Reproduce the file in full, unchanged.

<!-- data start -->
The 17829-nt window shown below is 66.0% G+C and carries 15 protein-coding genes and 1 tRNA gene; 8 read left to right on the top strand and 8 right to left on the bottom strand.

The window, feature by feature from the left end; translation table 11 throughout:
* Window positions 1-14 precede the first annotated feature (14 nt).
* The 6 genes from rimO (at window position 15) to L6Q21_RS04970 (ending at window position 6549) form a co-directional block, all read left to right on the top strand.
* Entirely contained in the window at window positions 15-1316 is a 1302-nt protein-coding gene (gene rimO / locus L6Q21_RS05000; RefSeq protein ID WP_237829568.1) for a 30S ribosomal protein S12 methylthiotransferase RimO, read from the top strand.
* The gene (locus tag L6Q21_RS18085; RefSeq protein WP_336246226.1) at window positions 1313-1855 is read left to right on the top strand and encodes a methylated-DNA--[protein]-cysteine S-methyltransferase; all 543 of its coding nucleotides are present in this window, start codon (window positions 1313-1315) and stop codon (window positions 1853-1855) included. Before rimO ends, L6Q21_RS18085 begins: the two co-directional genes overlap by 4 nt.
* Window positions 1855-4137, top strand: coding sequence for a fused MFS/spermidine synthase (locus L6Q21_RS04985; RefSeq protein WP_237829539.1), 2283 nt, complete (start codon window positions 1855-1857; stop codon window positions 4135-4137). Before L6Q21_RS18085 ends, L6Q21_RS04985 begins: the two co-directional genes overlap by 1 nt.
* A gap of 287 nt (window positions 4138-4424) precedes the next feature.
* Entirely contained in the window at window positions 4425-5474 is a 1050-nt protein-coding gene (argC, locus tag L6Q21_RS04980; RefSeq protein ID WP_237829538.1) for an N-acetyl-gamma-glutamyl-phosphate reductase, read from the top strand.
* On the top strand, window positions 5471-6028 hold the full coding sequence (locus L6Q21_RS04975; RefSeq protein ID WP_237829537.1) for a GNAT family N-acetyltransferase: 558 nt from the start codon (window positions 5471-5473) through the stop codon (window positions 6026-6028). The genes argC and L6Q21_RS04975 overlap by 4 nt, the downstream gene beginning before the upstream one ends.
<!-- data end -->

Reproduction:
The 17829-nt window shown below is 66.0% G+C and carries 15 protein-coding genes and 1 tRNA gene; 8 read left to right on the top strand and 8 right to left on the bottom strand.

The window, feature by feature from the left end; translation table 11 throughout:
* Window positions 1-14 precede the first annotated feature (14 nt).
* The 6 genes from rimO (at window position 15) to L6Q21_RS04970 (ending at window position 6549) form a co-directional block, all read left to right on the top strand.
* Entirely contained in the window at window positions 15-1316 is a 1302-nt protein-coding gene (gene rimO / locus L6Q21_RS05000; RefSeq protein ID WP_237829568.1) for a 30S ribosomal protein S12 methylthiotransferase RimO, read from the top strand.
* The gene (locus tag L6Q21_RS18085; RefSeq protein WP_336246226.1) at window positions 1313-1855 is read left to right on the top strand and encodes a methylated-DNA--[protein]-cysteine S-methyltransferase; all 543 of its coding nucleotides are present in this window, start codon (window positions 1313-1315) and stop codon (window positions 1853-1855) included. Before rimO ends, L6Q21_RS18085 begins: the two co-directional genes overlap by 4 nt.
* Window positions 1855-4137, top strand: coding sequence for a fused MFS/spermidine synthase (locus L6Q21_RS04985; RefSeq protein WP_237829539.1), 2283 nt, complete (start codon window positions 1855-1857; stop codon window positions 4135-4137). Before L6Q21_RS18085 ends, L6Q21_RS04985 begins: the two co-directional genes overlap by 1 nt.
* A gap of 287 nt (window positions 4138-4424) precedes the next feature.
* Entirely contained in the window at window positions 4425-5474 is a 1050-nt protein-coding gene (argC, locus tag L6Q21_RS04980; RefSeq protein ID WP_237829538.1) for an N-acetyl-gamma-glutamyl-phosphate reductase, read from the top strand.
* On the top strand, window positions 5471-6028 hold the full coding sequence (locus L6Q21_RS04975; RefSeq protein ID WP_237829537.1) for a GNAT family N-acetyltransferase: 558 nt from the start codon (window positions 5471-5473) through the stop codon (window positions 6026-6028). The genes argC and L6Q21_RS04975 overlap by 4 nt, the downstream gene beginning before the upstream one ends.